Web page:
Ollos, Bioloids, and Robotis, Oh My!
Ollos, Bioloids, and Robotis, Oh My!
  • Matthew Weigand
  • 승인 2009.08.18 10:00
  • 댓글 0
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At the FIRA RoboWorld Congress 2009, there were a few exhibits from robotics companies set up in the lobby to show what robotics was doing in the small, consumer entertainment field. From toys to serious soccer robots, the selection was interesting to say the least.

First was Ollo, a cross between Legos and robots. The Ollo robots are targeted at younger children, in order to get them interested in science and technology at a young age. The plastic pieces come with motors, CPUs, sensors, remote controllers, software and even books to learn about how all the robots work. One can build planes, trains, windmills, helicopters, a variety of dinosaurs, and even a dog. They move and walk and do a variety of fun interactions. Their customizable frame means that children can mix and match pieces to make their own monstrosities with which they will undoubtedly attack their other toys. It sounds like tons of fun all around.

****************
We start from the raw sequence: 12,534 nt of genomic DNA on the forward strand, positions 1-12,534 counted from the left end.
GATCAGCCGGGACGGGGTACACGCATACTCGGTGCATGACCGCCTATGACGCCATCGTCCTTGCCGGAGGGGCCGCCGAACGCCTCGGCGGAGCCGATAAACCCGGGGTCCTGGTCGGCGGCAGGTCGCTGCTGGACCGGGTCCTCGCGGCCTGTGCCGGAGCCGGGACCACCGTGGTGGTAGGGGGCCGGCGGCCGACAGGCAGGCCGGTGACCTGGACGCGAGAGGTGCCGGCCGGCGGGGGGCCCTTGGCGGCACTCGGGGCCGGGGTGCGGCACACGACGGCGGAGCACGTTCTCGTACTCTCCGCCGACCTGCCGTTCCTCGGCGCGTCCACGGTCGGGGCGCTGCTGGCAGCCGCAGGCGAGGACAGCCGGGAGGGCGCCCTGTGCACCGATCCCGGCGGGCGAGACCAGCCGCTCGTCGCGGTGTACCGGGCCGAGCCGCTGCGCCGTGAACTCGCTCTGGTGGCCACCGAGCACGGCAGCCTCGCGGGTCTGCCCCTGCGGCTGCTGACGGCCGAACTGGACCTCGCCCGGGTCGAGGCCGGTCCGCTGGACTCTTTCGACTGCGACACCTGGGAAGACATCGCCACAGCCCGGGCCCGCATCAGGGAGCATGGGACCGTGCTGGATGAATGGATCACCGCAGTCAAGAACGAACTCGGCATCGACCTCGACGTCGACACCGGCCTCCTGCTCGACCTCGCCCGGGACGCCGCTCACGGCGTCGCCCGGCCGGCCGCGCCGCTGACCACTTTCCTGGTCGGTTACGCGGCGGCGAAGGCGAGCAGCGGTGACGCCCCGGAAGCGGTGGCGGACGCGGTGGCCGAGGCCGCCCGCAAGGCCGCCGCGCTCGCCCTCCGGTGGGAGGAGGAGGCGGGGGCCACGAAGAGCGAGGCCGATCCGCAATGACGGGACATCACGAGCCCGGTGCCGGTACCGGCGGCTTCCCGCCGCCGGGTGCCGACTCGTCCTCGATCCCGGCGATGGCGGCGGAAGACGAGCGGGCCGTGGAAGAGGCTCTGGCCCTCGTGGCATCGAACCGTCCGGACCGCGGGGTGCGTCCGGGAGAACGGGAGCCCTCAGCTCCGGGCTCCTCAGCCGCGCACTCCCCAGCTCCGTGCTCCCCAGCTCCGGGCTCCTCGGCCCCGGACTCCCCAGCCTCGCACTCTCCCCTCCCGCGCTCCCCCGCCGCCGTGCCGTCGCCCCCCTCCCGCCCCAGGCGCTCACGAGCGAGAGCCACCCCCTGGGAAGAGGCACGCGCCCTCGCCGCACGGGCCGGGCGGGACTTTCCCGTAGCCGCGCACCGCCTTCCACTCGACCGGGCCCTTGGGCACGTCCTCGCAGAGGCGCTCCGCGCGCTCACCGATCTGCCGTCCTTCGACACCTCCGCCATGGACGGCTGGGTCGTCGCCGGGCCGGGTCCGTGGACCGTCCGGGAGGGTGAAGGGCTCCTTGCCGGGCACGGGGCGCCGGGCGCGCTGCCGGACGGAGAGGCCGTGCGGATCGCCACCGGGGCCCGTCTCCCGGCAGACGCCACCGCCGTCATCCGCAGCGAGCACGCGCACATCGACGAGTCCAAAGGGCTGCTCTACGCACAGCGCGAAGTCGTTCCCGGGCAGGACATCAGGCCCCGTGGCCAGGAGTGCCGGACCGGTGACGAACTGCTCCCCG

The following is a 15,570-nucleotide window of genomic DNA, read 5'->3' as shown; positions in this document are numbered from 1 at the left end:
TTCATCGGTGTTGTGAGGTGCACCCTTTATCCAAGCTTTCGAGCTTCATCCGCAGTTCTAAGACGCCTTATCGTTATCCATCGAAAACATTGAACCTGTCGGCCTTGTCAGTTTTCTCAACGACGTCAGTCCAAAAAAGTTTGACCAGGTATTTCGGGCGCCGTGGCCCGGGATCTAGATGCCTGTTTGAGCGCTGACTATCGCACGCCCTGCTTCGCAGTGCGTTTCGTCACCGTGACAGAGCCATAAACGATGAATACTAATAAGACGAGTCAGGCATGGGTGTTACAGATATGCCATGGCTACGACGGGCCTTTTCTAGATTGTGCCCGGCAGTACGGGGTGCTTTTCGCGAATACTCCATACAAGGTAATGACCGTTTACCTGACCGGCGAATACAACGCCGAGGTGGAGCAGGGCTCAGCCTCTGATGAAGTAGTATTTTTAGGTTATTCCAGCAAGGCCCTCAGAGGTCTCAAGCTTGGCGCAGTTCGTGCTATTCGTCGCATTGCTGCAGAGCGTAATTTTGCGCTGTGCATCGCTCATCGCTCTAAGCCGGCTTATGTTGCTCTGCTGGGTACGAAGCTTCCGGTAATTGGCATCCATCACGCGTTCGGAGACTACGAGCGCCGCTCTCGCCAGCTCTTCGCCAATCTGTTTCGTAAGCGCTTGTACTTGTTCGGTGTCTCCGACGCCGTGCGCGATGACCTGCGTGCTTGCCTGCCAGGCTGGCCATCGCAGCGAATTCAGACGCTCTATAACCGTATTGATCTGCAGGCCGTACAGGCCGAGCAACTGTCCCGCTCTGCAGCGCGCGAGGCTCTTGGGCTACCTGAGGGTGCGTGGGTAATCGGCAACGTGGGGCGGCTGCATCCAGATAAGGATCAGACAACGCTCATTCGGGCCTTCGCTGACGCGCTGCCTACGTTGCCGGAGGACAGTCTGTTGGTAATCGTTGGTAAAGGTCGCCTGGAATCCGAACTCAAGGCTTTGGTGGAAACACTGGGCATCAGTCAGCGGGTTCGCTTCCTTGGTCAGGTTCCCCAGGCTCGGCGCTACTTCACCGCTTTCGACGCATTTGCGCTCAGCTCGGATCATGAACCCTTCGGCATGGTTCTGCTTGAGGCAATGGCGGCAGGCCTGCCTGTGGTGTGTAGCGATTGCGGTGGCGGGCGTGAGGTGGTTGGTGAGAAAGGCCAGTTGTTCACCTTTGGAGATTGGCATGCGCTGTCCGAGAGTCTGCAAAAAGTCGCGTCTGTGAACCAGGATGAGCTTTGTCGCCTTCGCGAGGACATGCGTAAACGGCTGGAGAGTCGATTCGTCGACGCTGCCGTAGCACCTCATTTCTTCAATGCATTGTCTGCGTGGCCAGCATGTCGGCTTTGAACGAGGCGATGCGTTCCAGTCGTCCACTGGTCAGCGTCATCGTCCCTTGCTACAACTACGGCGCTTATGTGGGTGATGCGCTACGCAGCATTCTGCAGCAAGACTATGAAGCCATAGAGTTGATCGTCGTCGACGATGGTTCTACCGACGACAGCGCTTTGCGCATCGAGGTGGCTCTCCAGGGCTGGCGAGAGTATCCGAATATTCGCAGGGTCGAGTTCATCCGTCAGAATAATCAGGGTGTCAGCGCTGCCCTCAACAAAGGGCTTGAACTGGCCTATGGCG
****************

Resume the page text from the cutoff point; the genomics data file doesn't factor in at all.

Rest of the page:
In a similar vein, there were the Bioloids. They seemed to be a line of robots more sturdy and flexible than the Ollo, and also more expensive. They included humanoid robots standing on their own two feet, and spider-like robots. They also had wheeled models. The robots altogether looked like they could be used for professional robotics competitions.

More impressive was the $1200 walking, running, dancing, and soccer ball-kicking Robotis model. The robot was easily able to balance on its feet in order to kick out with the other foot. It was able to do this without falling over or hesitating. Using a simple directional controller, one is able to have the robot step to the side, turn, move forward, backwards, and everything that a person can do. The robot is about one foot high.

Finally, on one table nearby was a pair of tired-looking robots. It seemed as if they had just finished dancing and were resting and regaining their strength. One of them kept looking at the camera no matter where it was placed, which was a little disconcerting. However, they made no movement so this cameraman can live to photograph another day.

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